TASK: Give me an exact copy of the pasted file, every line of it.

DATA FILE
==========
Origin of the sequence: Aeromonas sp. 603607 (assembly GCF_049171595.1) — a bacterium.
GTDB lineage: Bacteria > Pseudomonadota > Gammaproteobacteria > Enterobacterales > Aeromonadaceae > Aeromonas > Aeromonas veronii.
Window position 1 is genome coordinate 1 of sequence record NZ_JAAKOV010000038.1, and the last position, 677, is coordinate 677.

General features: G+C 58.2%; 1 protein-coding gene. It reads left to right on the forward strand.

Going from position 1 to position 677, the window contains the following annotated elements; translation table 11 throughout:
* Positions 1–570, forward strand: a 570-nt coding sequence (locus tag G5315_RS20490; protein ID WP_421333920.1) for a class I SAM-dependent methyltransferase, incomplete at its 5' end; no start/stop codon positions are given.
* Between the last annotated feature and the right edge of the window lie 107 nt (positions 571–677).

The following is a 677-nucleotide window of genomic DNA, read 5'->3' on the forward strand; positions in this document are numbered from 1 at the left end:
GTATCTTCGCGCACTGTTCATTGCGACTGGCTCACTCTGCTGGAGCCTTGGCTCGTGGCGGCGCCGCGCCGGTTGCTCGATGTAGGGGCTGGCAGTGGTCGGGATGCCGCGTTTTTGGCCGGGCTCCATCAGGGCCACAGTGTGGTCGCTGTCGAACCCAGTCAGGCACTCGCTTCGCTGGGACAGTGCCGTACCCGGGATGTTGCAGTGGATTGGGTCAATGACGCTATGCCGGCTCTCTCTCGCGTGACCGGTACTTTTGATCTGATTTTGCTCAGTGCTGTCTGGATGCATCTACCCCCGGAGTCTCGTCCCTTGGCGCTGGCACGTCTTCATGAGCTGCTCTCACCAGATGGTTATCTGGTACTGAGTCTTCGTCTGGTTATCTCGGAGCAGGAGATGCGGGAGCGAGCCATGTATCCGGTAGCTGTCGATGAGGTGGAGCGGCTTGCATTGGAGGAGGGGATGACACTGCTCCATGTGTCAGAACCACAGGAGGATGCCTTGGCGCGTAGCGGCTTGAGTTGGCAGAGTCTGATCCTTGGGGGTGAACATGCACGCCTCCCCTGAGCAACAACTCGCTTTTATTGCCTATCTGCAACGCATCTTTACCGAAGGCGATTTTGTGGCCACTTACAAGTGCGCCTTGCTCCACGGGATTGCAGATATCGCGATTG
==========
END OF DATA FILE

Origin of the sequence: Aeromonas sp. 603607 (assembly GCF_049171595.1) — a bacterium.
GTDB lineage: Bacteria > Pseudomonadota > Gammaproteobacteria > Enterobacterales > Aeromonadaceae > Aeromonas > Aeromonas veronii.
Window position 1 is genome coordinate 1 of sequence record NZ_JAAKOV010000038.1, and the last position, 677, is coordinate 677.

General features: G+C 58.2%; 1 protein-coding gene. It reads left to right on the forward strand.

Going from position 1 to position 677, the window contains the following annotated elements; translation table 11 throughout:
* Positions 1–570, forward strand: a 570-nt coding sequence (locus tag G5315_RS20490; protein ID WP_421333920.1) for a class I SAM-dependent methyltransferase, incomplete at its 5' end; no start/stop codon positions are given.
* Between the last annotated feature and the right edge of the window lie 107 nt (positions 571–677).

The following is a 677-nucleotide window of genomic DNA, read 5'->3' on the forward strand; positions in this document are numbered from 1 at the left end:
GTATCTTCGCGCACTGTTCATTGCGACTGGCTCACTCTGCTGGAGCCTTGGCTCGTGGCGGCGCCGCGCCGGTTGCTCGATGTAGGGGCTGGCAGTGGTCGGGATGCCGCGTTTTTGGCCGGGCTCCATCAGGGCCACAGTGTGGTCGCTGTCGAACCCAGTCAGGCACTCGCTTCGCTGGGACAGTGCCGTACCCGGGATGTTGCAGTGGATTGGGTCAATGACGCTATGCCGGCTCTCTCTCGCGTGACCGGTACTTTTGATCTGATTTTGCTCAGTGCTGTCTGGATGCATCTACCCCCGGAGTCTCGTCCCTTGGCGCTGGCACGTCTTCATGAGCTGCTCTCACCAGATGGTTATCTGGTACTGAGTCTTCGTCTGGTTATCTCGGAGCAGGAGATGCGGGAGCGAGCCATGTATCCGGTAGCTGTCGATGAGGTGGAGCGGCTTGCATTGGAGGAGGGGATGACACTGCTCCATGTGTCAGAACCACAGGAGGATGCCTTGGCGCGTAGCGGCTTGAGTTGGCAGAGTCTGATCCTTGGGGGTGAACATGCACGCCTCCCCTGAGCAACAACTCGCTTTTATTGCCTATCTGCAACGCATCTTTACCGAAGGCGATTTTGTGGCCACTTACAAGTGCGCCTTGCTCCACGGGATTGCAGATATCGCGATTG